Shopping around for best medical prices


As consumers at the store, people like to have plenty of choices and they like to know the cost of those choices. The healthcare marketplace is no different.

Medical price websites are on the rise in response to a growing demand for transparency. These sites help patients find cash prices for certain medical procedures.

Matt Hutchings had a cough that just wouldn’t quit. After going to the doctor, he learned he had a more serious condition than he expected.

“They found out I had Barrett’s Esophagus. That’s where the acids in your stomach comes up,” he explained.

The condition can sometimes lead to cancer of the esophagus, so the specialists recommended surgery to correct this. Matt looked into the cost of the surgery with the doctor who diagnosed him. Even with his insurance, it was going to cost him up to 60,000-dollars out-of-pocket. With the help of his insurance company, Matt was able to price-match the procedure.

“Then we come to find out there was a lot of other doctors and hospitals that would do it for a much lesser price,” Matt said.

He used a company called “MediBid“.  MediBid is one of a growing number of healthcare bidding websites, where doctors can place “bids” for various procedures.

“The goal is to make healthcare more accessible, affordable– allow the employee to really see the quality, and make an informed decision,” said MediBid founder Ralph Weber.

Weber started MediBid in 2010, because he felt there was a lack of transparency in healthcare. For a fee, the site lets patients search through prices providers submit for various procedures. He says often those prices are lower than the out-of-pocket cost from insurance.

“We saw a need for having competition so that people can compete based on quality, based on price, and based on location,” Webber said.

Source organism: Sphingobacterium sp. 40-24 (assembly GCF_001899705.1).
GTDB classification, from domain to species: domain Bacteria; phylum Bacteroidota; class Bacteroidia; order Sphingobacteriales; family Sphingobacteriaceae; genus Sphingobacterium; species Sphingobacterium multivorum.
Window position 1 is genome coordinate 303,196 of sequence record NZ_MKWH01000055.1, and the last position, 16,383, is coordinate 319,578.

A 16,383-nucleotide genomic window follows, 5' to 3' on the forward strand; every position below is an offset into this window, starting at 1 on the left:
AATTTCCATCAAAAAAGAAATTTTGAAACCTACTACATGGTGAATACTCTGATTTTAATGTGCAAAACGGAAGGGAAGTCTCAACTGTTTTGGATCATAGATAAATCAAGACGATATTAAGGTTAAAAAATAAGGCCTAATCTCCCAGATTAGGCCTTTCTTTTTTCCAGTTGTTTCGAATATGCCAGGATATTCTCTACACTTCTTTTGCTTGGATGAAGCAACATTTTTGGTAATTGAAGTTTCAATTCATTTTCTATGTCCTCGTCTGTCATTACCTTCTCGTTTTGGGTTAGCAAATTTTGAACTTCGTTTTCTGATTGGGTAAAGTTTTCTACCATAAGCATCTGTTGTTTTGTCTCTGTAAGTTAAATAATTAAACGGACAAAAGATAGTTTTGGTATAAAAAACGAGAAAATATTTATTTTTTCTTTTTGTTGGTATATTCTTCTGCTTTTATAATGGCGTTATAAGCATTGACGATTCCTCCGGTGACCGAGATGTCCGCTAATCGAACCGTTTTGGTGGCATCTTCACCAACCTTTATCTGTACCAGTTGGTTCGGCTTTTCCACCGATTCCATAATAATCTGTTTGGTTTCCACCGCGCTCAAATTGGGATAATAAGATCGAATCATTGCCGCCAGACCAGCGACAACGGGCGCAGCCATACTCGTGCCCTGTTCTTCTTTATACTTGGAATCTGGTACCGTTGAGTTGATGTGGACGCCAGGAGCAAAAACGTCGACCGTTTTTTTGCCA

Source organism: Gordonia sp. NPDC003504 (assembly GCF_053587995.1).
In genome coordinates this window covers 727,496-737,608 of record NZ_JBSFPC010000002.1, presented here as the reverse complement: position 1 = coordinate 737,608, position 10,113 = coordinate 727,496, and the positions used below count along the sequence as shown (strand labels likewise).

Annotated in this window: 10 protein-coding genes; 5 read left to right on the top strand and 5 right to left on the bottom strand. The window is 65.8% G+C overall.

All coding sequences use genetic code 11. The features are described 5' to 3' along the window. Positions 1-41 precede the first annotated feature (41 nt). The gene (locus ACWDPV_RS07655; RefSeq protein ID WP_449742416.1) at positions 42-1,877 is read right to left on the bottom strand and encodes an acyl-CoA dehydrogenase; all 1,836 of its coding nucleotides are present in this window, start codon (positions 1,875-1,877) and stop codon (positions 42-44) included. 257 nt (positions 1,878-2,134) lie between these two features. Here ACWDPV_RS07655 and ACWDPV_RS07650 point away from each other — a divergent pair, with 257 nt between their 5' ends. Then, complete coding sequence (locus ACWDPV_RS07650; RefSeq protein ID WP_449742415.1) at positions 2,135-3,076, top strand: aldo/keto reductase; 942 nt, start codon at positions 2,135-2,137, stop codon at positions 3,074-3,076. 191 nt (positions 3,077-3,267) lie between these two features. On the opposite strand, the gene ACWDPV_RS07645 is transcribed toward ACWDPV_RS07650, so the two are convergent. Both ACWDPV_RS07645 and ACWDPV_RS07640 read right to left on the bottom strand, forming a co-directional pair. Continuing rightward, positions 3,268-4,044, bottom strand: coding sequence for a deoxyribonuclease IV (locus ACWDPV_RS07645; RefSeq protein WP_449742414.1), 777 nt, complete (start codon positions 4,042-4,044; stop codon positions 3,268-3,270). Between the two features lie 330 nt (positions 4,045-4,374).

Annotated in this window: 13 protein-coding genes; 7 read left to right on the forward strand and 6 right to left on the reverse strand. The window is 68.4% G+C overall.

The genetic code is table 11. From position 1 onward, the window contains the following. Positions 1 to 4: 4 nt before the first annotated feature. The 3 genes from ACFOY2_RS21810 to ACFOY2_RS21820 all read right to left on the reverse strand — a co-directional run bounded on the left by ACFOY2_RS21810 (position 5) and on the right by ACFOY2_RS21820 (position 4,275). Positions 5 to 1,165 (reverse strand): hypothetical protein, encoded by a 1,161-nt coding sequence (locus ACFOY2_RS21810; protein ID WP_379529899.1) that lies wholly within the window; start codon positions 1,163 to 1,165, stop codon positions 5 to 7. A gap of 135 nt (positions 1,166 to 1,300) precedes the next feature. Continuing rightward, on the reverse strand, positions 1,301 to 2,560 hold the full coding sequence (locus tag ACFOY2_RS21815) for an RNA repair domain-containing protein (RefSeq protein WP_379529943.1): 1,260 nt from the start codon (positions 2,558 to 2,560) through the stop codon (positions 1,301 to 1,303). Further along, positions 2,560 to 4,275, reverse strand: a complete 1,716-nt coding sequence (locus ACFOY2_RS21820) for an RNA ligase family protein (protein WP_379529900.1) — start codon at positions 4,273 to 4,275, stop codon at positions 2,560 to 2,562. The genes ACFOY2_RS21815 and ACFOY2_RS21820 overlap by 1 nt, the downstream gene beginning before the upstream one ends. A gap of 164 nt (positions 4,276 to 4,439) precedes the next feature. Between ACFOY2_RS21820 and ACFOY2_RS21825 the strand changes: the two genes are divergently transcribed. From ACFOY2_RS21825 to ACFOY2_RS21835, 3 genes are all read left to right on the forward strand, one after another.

Other sites like “Clear Health Costs” and “Pokitdok” also help consumers find prices for medical procedures. But heathcare advocates worry these types of sites could compromise quality of care.

Caitlin Donovan of the National Patient Advocate Foundation likes that these websites promote transparency, but she’s concerned patients may choose a doctor based solely on cost.

“Patients may not do their due diligence. We’re also worried that even if they research their doctor, they may still go for the lowest bid, and less expensive is not a guarantee of high quality. On the same token, more expensive isn’t always better either,” said Donovan.

Matt ended up going to a specialist out of state and paid significanlty less than the original quote from his local doctor. The surgery was a success, and matt doesn’t suffer from heartburn anymore. It took some extra research and travel but Matt says he’d do it all over again.

“They were excellent, and I came out owing nothing, which was awesome,” he said.

Donovan points out these bidding sites may not be very helpful to a patient who doesn’t have any insurance since the prices may still be too much for a person to pay on their own.

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